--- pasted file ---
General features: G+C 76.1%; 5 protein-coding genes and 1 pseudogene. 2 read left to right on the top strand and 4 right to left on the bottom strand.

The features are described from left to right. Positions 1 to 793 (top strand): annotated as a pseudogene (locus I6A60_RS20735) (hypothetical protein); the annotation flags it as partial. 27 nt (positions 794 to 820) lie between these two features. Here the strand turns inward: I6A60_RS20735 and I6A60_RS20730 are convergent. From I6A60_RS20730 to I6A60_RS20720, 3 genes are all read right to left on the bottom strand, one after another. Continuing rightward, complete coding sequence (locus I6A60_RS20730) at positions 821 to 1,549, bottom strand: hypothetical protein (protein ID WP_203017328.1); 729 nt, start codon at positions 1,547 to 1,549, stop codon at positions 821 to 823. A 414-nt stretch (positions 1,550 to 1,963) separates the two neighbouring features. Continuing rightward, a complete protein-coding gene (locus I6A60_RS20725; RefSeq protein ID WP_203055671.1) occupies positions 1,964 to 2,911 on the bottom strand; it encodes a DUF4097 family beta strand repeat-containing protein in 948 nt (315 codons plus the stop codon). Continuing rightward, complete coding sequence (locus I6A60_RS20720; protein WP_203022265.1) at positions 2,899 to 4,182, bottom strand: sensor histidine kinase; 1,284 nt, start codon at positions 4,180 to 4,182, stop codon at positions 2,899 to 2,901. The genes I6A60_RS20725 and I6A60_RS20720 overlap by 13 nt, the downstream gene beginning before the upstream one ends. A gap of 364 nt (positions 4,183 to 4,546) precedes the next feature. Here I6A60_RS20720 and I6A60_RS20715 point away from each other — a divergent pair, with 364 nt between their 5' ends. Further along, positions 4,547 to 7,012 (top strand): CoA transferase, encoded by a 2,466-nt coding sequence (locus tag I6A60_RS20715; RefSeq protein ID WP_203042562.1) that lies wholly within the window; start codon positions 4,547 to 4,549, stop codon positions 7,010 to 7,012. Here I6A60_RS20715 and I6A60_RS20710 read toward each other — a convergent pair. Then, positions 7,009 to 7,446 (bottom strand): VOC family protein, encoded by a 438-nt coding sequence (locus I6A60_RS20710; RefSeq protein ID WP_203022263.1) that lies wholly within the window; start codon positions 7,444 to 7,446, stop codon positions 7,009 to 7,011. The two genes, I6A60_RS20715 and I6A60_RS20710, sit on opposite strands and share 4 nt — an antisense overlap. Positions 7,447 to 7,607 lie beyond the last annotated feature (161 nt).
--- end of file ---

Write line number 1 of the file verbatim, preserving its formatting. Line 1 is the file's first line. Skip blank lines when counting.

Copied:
General features: G+C 76.1%; 5 protein-coding genes and 1 pseudogene. 2 read left to right on the top strand and 4 right to left on the bottom strand.